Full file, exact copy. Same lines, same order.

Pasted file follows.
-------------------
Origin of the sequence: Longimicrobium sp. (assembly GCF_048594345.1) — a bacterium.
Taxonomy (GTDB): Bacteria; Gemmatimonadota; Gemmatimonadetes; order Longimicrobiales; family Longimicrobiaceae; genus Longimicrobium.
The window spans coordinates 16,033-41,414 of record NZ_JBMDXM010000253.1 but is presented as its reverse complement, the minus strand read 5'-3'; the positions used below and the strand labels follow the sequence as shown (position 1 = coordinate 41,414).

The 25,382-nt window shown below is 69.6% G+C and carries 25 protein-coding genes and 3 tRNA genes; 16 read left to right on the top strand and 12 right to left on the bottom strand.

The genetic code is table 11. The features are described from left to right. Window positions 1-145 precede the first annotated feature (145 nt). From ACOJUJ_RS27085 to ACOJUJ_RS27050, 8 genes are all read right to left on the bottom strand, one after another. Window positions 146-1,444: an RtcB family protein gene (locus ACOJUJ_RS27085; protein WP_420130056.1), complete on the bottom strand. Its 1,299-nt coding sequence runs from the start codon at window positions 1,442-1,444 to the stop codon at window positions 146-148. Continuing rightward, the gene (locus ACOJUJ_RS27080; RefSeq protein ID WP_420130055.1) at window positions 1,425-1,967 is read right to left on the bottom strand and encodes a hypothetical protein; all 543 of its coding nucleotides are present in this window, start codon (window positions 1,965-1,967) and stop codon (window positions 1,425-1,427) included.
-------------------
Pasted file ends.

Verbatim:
Origin of the sequence: Longimicrobium sp. (assembly GCF_048594345.1) — a bacterium.
Taxonomy (GTDB): Bacteria; Gemmatimonadota; Gemmatimonadetes; order Longimicrobiales; family Longimicrobiaceae; genus Longimicrobium.
The window spans coordinates 16,033-41,414 of record NZ_JBMDXM010000253.1 but is presented as its reverse complement, the minus strand read 5'-3'; the positions used below and the strand labels follow the sequence as shown (position 1 = coordinate 41,414).

The 25,382-nt window shown below is 69.6% G+C and carries 25 protein-coding genes and 3 tRNA genes; 16 read left to right on the top strand and 12 right to left on the bottom strand.

The genetic code is table 11. The features are described from left to right. Window positions 1-145 precede the first annotated feature (145 nt). From ACOJUJ_RS27085 to ACOJUJ_RS27050, 8 genes are all read right to left on the bottom strand, one after another. Window positions 146-1,444: an RtcB family protein gene (locus ACOJUJ_RS27085; protein WP_420130056.1), complete on the bottom strand. Its 1,299-nt coding sequence runs from the start codon at window positions 1,442-1,444 to the stop codon at window positions 146-148. Continuing rightward, the gene (locus ACOJUJ_RS27080; RefSeq protein ID WP_420130055.1) at window positions 1,425-1,967 is read right to left on the bottom strand and encodes a hypothetical protein; all 543 of its coding nucleotides are present in this window, start codon (window positions 1,965-1,967) and stop codon (window positions 1,425-1,427) included.